Supporting the thesis, Graham Allison led a study at Harvard University's Belfer Center for Science and International Affairs which found that among 16 historical instances of an emerging power rivaling a ruling power, 12 ended in war. That study, however, has come under considerable criticism, and scholarly opinion on the veracity of the Thucydides Trap—particularly as it relates to a potential U.S.–China military conflict—is divided.
An excerpt from, "What Thucydides's Trap Gets Wrong about the United States and China" By Albert Wolf, Modern War Institute, July 25, 2017:
In his recent tome, Graham Allison warns that the United States and China are trapped in what he terms “Thucydides’s Trap,” otherwise known as the security dilemma. Reviewing cases from the Peloponnesian War to the Anglo-German rivalry, Allison mines history for lessons on managing great power rivalry and preventing the outbreak of conflict. The end product is a book rich in scope and even magisterial in its execution. Unfortunately, Allison’s fundamental argument is also problematic: in its total emphasis on the security dilemma, it fails to recognize the important role status is playing in shaping Sino-American relations that Allison understates.
An excerpt from, "The Problem with the Thucydides Trap" By Alek Chance, The Institute For China-America Studies, May 19, 2015:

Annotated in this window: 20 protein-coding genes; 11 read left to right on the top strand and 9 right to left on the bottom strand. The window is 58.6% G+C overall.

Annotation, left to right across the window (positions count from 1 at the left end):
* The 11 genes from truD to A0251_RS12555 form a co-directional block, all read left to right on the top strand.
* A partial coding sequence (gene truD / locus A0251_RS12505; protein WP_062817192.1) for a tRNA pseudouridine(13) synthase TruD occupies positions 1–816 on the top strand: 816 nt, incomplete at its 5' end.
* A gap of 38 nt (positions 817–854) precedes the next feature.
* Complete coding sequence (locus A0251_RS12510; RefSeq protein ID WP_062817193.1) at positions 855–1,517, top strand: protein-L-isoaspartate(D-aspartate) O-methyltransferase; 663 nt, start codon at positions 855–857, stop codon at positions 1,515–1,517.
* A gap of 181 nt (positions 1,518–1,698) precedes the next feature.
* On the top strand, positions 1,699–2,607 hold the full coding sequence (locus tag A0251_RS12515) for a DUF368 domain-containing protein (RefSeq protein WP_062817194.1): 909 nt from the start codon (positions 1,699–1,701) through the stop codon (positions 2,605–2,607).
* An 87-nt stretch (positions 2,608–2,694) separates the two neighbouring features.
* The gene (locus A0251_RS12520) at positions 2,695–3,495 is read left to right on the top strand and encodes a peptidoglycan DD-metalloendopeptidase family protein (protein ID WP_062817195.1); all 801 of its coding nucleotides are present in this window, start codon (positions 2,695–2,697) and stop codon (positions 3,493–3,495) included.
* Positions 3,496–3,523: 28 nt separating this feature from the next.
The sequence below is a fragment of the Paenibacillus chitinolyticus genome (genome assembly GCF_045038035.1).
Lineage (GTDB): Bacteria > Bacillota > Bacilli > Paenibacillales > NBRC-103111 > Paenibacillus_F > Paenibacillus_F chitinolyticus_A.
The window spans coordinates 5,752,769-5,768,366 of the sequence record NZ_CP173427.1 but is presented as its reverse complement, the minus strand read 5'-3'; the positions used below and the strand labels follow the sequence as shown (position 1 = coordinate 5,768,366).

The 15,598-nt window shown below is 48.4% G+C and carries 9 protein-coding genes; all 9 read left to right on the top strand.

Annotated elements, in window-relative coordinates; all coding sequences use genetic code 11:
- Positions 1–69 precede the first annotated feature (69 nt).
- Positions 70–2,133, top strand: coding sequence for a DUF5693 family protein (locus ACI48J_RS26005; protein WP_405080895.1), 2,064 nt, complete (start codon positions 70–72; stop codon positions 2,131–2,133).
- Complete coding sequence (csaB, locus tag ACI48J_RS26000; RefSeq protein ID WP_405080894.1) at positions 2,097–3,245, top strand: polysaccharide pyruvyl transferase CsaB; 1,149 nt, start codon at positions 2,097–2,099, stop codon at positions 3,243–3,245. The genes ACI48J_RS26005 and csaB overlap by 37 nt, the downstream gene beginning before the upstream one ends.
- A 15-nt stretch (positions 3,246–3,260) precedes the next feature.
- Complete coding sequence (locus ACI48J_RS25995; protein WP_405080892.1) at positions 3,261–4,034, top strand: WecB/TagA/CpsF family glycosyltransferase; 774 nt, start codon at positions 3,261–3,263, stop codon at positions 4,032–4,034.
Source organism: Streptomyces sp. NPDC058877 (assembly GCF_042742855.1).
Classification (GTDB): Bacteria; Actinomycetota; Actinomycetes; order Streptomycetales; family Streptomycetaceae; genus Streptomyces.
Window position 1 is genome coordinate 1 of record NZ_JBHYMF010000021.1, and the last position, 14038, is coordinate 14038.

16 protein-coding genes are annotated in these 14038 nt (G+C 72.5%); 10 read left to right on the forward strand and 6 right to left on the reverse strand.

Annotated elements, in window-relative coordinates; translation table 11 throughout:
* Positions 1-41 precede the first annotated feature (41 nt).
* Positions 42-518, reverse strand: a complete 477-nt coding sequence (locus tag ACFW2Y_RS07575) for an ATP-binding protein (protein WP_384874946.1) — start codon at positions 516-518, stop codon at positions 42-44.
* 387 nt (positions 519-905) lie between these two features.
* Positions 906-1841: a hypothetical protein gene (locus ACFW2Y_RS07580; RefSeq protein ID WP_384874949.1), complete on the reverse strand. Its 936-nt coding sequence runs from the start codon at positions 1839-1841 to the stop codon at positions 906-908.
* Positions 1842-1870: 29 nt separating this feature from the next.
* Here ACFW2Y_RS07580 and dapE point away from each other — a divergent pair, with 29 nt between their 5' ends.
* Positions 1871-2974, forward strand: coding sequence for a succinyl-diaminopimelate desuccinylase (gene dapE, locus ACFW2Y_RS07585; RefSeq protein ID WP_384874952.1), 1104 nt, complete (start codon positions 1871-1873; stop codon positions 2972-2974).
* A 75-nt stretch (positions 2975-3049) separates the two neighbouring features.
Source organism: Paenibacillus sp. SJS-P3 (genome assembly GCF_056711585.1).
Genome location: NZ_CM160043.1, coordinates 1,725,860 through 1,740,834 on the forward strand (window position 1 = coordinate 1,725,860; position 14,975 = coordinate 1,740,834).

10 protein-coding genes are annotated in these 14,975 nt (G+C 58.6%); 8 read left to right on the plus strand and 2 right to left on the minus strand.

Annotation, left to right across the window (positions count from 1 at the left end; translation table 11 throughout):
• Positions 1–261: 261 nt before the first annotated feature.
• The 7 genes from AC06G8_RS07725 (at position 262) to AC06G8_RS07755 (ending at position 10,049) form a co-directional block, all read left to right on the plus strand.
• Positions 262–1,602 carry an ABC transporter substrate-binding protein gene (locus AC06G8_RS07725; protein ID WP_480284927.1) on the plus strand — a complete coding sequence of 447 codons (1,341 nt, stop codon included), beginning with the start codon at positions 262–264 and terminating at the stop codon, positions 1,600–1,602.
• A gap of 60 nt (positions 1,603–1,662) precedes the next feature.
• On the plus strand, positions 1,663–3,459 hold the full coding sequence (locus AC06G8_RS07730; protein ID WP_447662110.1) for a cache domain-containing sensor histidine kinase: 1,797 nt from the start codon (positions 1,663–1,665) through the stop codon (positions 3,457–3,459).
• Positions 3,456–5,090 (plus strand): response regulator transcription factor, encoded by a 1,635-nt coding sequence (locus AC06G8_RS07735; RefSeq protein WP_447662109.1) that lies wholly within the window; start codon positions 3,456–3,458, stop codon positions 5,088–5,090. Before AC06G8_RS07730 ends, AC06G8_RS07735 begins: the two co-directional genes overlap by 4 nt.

Since Graham Allison coined the phrase a few years ago, few American discussions of the US-China relationship go by without somebody bringing up the idea of the “Thucydides Trap.” Even President Xi has adopted the phrase, urging the US and China to work together in avoiding it. What is suggested by this “trap” is the notion that conflict is exceedingly likely when a rising power approaches parity with an established power. In other words, the trap is shorthand for what Western political scientists call power transition theory. Modern expressions of this theory are found most notably in the work of A.F.K. Organski and Jacek Kugler and, separately, Robert Gilpin, who based his argument on a study of Thucydides’ account of the Peloponnesian war. That this notion is so often used to frame US-China relations raises concerns not only about how we derive and apply lessons from history, but also about the manner in which political science concepts are employed by analysts, commentators, and policymakers.